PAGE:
The Southern Annular Mode (SAM) switched into positive mode at the start of May, indicating storm systems and cold Antarctic air was tucked up closer to the South Pole. This big boy of the Southern Hemisphere is picked to swing negative within the next few days or week, putting the Australian Alps in the firing line of all that snowy goodness during the preseason. This is perhaps reflective of the whopping storm we’re about to receive over the next three days, and puts us in good stead for opening day. However, we don’t want to peak too early as I’ve seen a lot of years that start well, end up running out of steam and finishing below average.


Warm SST in the Tasman Sea should subside during the winter months and may reach normal temperatures for spring. An exception of this is the warmer waters around the east coast of Aussie, caused by the East Australian Current extending further south. Large parts of the Southern Ocean should remain warm throughout the season. However, SST in the Great Australian Bight could dip below average during July.

North American Multi-Model Ensemble (NMME) forecast for SST anomalies during September. SST should reach near normal in the Tasman Sea with the exception of an area influenced by the East Australian Current. Parts of the Southern Ocean should remain warm, but waters could be a little chilly in the Great Australian Bight from July onwards. Source:: tropicaltidbits.com

Climate Models

Climate models are in good agreement that we’re heading for a classic neutral ENSO pattern this season, especially during the first half. That means anomalous low pressure over southeast Australia extending into the Tasman Sea. That’s great news, as we’re more likely to see storms similar to the one we will have over the next three days. This pattern appears to weaken during the second half of the season, with some models even suggesting high pressure throughout the roaring forties during August and September. This is grasping at straws, but it would fit the idea of a neutral season tipping towards a weak El Niño towards the tail end.

ECMWF mean sea level pressure anomalies for the winter months. The overall trend shows we are heading for a classic neutral ENSO, so we should see plenty of snow baring storms cross the Aussie Alps, as well as more southerly winds and a stormy Tasman Sea. Source:: ECMWF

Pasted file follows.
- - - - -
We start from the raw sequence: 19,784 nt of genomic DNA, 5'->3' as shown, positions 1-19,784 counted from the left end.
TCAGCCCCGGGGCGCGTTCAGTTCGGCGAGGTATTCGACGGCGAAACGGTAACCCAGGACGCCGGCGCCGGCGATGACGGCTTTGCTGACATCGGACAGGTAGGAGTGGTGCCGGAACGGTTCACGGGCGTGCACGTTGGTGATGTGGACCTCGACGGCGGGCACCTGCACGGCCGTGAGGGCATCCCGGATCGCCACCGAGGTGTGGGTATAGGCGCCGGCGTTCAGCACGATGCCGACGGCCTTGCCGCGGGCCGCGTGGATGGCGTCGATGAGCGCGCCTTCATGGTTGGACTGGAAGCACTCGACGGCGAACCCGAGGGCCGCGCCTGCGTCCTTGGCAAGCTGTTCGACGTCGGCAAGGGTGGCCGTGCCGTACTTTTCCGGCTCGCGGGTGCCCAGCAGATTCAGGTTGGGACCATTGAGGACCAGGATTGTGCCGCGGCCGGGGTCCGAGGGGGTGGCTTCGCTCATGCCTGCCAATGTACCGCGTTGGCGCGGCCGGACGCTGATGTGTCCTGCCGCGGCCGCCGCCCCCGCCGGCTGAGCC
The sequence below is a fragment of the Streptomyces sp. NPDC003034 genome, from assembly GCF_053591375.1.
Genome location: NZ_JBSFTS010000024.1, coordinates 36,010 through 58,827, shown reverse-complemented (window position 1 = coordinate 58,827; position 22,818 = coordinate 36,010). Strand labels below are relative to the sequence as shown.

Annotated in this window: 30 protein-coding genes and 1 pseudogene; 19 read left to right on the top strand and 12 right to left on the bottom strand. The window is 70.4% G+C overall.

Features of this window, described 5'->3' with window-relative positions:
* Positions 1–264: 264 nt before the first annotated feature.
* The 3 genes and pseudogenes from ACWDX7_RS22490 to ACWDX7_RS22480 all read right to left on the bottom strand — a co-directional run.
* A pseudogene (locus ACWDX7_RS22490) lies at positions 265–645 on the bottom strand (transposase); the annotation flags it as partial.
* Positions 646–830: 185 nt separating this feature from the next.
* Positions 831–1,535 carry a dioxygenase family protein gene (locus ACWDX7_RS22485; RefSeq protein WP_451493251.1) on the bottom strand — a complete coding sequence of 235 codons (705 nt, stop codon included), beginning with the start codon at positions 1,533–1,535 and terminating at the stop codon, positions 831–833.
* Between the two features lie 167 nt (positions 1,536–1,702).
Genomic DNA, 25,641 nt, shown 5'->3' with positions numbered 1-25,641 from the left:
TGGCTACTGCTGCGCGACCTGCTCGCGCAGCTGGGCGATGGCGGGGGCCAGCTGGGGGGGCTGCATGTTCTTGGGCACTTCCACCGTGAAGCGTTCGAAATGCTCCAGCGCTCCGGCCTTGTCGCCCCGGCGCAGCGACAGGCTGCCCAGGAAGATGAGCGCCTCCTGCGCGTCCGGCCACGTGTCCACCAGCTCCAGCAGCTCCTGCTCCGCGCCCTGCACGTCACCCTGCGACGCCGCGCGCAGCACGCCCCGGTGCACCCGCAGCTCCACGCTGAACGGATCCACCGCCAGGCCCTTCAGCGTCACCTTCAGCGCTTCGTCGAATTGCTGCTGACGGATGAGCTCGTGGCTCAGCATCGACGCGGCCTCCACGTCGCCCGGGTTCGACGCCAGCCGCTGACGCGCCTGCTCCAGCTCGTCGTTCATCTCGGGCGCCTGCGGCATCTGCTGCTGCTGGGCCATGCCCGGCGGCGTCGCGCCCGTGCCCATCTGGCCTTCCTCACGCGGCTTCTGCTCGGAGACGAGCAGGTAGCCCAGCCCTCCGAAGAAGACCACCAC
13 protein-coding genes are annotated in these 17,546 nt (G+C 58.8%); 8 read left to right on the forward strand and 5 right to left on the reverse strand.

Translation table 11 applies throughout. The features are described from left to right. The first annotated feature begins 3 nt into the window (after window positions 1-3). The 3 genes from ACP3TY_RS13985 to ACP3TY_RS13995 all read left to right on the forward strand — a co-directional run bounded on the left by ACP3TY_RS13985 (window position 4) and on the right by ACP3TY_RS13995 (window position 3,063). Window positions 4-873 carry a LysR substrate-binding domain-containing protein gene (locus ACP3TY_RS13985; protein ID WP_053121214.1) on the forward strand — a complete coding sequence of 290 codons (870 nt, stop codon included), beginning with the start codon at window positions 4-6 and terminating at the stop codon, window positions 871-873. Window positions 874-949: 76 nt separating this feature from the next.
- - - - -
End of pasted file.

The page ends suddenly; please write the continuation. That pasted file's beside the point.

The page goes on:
Precipitation and temperature anomalies aren’t giving too much away. So I’ve been squinting at rather benign charts of Australia, trying come up with a clear answer to how this season will pan out. But as you would expect with neutral climate drivers, there’s no real push in one direction. The only trend I could muster up was that precipitation anomalies hint at a slight drying off during August and September. After a warm May, temperature anomalies over the Australian Alps quickly fade away. Chances are, these variables will occupy the middle ground, that being within the 25-75 percentiles, rather than lying at an extreme end.


Climate drivers and models are still indicating we are heading for a classic neutral ENSO pattern this season. That means we’re more likely to see snowstorms of a similar ilk to the one we’re about to get hit with, as well as more southerly winds. El Niño is threatening to show it’s ugly face late in the piece, but it should be too little too late to have any real effect. There is however, a real chance the IOD could swing negative for a time this season to give snowfalls a boost.

Basically, not much has changed since my last outlook, so I’m only going to slightly tweak my previous predictions. I foresee that the first half of the season will be good, but then we’ll have a slight slowdown during spring. Maximum snow depths should lie within a range of 185-225 cm when comparing to a long-term average of 195 cm at Spencer’s Creek. Snow machines will be held back during the preseason due to warm temperatures anomalies. These anomalies look to settle down once the season kicks off, so the snow machines should be able to let loose from then on.

Hopefully I have shed some light on the coming season and at least rattled your dags into thinking about it. I’ll update this outlook at the beginning of June as the excitement reaches fever pitch. If you’ve got a different theory on what’s going to happen this winter, or just want to provide feedback, then please hit me up on the discussion below. Or you can follow me on Facebook.

Now get out there and enjoy the snow!